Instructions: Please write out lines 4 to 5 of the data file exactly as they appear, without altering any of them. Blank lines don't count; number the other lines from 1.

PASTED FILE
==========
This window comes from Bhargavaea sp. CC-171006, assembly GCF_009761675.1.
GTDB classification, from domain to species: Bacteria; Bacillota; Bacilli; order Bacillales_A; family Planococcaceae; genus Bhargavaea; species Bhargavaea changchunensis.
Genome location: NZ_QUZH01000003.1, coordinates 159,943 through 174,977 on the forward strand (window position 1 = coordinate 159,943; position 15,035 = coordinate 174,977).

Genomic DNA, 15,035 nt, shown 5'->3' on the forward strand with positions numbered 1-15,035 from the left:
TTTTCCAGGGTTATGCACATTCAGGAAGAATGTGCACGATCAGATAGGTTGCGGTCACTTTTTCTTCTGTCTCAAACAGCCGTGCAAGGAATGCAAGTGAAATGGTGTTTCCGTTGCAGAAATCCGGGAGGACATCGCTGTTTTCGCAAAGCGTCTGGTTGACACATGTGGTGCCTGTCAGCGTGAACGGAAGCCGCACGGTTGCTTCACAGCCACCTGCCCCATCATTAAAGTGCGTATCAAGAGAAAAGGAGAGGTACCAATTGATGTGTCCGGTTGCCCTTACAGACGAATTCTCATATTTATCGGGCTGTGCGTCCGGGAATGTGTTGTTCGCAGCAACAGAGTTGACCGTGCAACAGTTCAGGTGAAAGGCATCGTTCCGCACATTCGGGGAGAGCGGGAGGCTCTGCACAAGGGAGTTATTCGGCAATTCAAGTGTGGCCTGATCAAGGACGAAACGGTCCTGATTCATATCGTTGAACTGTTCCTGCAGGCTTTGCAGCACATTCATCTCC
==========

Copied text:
Genomic DNA, 15,035 nt, shown 5'->3' on the forward strand with positions numbered 1-15,035 from the left:
TTTTCCAGGGTTATGCACATTCAGGAAGAATGTGCACGATCAGATAGGTTGCGGTCACTTTTTCTTCTGTCTCAAACAGCCGTGCAAGGAATGCAAGTGAAATGGTGTTTCCGTTGCAGAAATCCGGGAGGACATCGCTGTTTTCGCAAAGCGTCTGGTTGACACATGTGGTGCCTGTCAGCGTGAACGGAAGCCGCACGGTTGCTTCACAGCCACCTGCCCCATCATTAAAGTGCGTATCAAGAGAAAAGGAGAGGTACCAATTGATGTGTCCGGTTGCCCTTACAGACGAATTCTCATATTTATCGGGCTGTGCGTCCGGGAATGTGTTGTTCGCAGCAACAGAGTTGACCGTGCAACAGTTCAGGTGAAAGGCATCGTTCCGCACATTCGGGGAGAGCGGGAGGCTCTGCACAAGGGAGTTATTCGGCAATTCAAGTGTGGCCTGATCAAGGACGAAACGGTCCTGATTCATATCGTTGAACTGTTCCTGCAGGCTTTGCAGCACATTCATCTCC